The many issues that divide people in Israeli society tend to drag me down, so I try to focus on projects that build community to hearten and inspire me. Since December, I’ve been involved in one such endeavor that’s connecting people regardless of religion, background or age.
As a liaison in Galilee Medical Center’s International Affairs Department, I’m shepherding Heart and Soul, a public art project for our new cardiology department (currently under construction), around the Western Galilee with Israeli artist Yael Buxbaum. Yael and her cousin, artist Joani Rothenberg from Indianapolis, give renewed meaning to the symbol of the heart with their design of a bright colorful four-panel mosaic being tiled by people of different cultures and faiths.
At least once a week Yael comes to the medical center and anyone who wants to share in creating Heart and Soul can work on the mosaic. The artwork offers patients, visitors and staff members an opportunity to unwind from the pressures of their lives. Since community involvement is a key factor in the project, we also bring it to places throughout the Western Galilee so that people from different walks of life can have a hand in its creation. The project is in collaboration with St. Vincent Indianapolis Hospital, where Joani is overseeing work on four similar panels. When the mosaics are completed, each hospital will gift two of its panels to the other for display.
GMC, the largest institution in the Western Galilee, serving approximately 600,000 residents who live in the cities, towns and villages along Israel’s northern border, is a window into the multi-layered society of northern Israel. The staff, volunteers and patients reflect the variety of ethnic groups and religions, including Jews, Muslims, Christians, Druze, Circassian and large immigrant communities from the former Soviet Union and Ethiopia, all of whom populate the region. Heart and Soul is accessible to all, and the mosaic, formed by putting together small colored pieces of glass called smalti, is an apt metaphor for the medical center and the area.
So far we’ve brought the project to Druze and Arab villages, kibbutzim, Nahariya’s library, a community center for the visually impaired, a home for teenage girls at risk, senior citizen centers, schools and Nes Ammim, a European Christian village, to name just some of the places.
Recently we visited IBDAA (Association for Developing the Arts in Arab Society) Gallery in Kfar Yasif village, where an Arab and Jewish women’s dialogue group called NAIMA chatted over refreshments and worked on Heart and Soul. NAIMA, a Hebrew acronym for the words “Arab and Jewish Women Fostering Equality,” fittingly means “pleasant.”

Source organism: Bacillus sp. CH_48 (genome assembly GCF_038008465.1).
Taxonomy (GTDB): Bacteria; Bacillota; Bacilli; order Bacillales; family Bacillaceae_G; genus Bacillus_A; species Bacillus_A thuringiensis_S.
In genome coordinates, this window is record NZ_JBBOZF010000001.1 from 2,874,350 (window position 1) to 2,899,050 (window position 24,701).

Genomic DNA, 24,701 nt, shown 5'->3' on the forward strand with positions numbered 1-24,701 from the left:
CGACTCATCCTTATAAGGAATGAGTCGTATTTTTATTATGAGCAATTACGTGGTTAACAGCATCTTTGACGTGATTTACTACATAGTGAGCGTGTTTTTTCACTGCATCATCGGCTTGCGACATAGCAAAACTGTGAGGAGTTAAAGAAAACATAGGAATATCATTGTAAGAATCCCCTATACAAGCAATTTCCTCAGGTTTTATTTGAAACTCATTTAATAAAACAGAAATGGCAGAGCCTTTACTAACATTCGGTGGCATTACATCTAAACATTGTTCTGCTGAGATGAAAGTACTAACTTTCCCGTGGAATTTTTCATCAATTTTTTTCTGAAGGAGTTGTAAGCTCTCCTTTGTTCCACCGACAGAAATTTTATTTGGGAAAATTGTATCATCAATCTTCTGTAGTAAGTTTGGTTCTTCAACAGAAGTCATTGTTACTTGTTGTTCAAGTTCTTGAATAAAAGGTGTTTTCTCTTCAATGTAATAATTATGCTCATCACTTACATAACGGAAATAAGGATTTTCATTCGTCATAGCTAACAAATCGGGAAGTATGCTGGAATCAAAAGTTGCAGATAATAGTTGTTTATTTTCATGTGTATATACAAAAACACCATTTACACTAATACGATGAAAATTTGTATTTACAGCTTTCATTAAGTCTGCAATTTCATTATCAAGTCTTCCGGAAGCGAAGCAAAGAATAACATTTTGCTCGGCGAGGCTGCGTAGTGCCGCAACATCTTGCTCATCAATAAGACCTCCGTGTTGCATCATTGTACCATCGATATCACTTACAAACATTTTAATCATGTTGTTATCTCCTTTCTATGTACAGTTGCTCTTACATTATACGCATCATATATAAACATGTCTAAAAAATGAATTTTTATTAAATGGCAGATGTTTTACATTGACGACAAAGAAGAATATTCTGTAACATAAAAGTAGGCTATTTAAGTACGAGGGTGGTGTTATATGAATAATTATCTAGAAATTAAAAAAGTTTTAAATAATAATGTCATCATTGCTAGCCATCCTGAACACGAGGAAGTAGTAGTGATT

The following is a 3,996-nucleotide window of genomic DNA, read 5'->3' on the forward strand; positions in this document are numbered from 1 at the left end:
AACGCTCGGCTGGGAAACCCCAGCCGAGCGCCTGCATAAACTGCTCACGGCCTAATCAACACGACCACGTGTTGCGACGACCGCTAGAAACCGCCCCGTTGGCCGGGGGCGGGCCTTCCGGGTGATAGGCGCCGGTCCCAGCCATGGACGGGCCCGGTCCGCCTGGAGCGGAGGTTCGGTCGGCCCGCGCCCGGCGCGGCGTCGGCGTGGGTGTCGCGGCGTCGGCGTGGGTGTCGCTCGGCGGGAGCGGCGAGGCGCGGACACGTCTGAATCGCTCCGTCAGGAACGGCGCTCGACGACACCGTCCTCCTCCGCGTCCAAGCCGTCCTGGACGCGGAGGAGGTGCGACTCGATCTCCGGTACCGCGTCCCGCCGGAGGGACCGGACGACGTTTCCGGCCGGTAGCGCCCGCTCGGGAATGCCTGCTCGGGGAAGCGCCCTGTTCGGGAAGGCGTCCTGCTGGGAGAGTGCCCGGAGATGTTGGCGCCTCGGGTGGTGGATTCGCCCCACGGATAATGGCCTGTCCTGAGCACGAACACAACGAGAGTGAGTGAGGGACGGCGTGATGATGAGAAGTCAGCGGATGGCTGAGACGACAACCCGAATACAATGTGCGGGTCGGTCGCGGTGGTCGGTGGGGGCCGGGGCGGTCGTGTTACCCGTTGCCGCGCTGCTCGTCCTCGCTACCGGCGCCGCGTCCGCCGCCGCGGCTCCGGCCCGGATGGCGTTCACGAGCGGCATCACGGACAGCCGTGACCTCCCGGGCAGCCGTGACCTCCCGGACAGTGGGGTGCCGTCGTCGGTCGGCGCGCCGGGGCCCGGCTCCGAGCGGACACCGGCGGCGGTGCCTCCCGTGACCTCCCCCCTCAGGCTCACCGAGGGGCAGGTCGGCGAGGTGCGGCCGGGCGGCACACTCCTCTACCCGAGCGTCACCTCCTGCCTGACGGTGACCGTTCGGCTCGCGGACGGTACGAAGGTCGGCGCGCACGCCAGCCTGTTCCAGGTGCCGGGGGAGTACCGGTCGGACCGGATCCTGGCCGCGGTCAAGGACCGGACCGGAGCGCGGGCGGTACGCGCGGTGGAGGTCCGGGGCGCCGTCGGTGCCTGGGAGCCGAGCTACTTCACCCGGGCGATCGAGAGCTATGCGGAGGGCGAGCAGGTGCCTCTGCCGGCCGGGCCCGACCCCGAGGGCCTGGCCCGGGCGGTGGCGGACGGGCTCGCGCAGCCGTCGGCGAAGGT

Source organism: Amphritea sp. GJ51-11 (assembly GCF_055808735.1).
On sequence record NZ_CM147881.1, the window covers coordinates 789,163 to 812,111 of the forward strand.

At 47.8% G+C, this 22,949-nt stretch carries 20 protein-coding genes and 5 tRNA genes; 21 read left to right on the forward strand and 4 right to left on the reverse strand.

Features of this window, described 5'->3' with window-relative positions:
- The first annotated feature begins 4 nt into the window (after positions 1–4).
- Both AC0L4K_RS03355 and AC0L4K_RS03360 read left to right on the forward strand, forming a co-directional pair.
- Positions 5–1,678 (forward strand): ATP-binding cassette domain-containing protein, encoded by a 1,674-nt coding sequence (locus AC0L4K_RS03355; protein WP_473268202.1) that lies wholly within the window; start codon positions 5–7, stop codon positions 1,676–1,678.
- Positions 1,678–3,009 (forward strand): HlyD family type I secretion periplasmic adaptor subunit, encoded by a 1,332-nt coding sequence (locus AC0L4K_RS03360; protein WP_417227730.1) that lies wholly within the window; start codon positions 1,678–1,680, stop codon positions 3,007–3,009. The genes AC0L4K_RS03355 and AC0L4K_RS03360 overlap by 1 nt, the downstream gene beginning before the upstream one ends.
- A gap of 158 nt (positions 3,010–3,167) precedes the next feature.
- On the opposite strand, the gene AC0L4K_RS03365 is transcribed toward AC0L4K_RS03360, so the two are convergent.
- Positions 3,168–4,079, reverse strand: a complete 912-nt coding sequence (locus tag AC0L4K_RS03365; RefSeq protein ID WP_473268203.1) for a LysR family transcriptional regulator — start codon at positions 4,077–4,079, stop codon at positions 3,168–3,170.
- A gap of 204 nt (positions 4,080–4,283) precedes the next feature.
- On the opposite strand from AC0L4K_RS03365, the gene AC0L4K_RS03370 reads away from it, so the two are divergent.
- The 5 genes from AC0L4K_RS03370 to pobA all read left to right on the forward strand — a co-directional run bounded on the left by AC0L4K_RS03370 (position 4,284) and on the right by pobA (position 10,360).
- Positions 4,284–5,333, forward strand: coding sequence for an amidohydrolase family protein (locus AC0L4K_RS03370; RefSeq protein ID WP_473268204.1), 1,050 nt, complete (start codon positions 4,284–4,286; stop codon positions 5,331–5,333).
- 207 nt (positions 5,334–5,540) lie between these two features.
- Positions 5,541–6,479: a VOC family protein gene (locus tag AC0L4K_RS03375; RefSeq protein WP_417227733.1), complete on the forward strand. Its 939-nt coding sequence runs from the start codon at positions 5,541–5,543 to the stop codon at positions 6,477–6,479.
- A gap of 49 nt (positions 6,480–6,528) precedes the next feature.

The group has been meeting biweekly for over a year to widen and deepen the women’s knowledge of each other’s way of life, social norms, religious customs and folklore through sharing their own personal experiences. They believe that their connections are influencing not only themselves but also their family circles, social circles and wider communities. NAIMA’s work on the mosaic, like others who have contributed, goes hand in hand with the vision behind Heart and Soul.
These outings broaden my horizons and understanding of art as a universal language that all can relate to and enjoy. Similar to putting the pieces of a jigsaw puzzle together, working on the mosaic offers the challenge of finding the right shade and fit for each tile. Many find plugging away on Heart and Soul to be therapeutic and meditative. While people glue their glass pieces into place, they often share their stories, which seem to become embedded into the work along with the smalti. As progress on Heart and Soul continues, I’ve come to appreciate it as an instrument that fosters sharing and caring and reflects the beauty of the colorful palette of people and places that contribute to its creation.
The heart, a symbol of love, also suggests life, the future, energy and good health. Everyone who adds a tile to the mosaic knows that it will help form a welcoming environment for the medical center’s long-awaited new cardiology department. The artwork will create a healing setting that will favorably affect patients’ inner world as well as that of their family, friends and staff. I am continually moved to see that all who lend a hand to Heart and Soul feel inspired by the joint effort that promotes a sense of community.
Sharon Blassberg Mann lives in Nahariya with her husband and three children. She is a Liaison in Galilee Medical Center’s Department of International Affairs. Her writing has appeared on ReformJudaism.org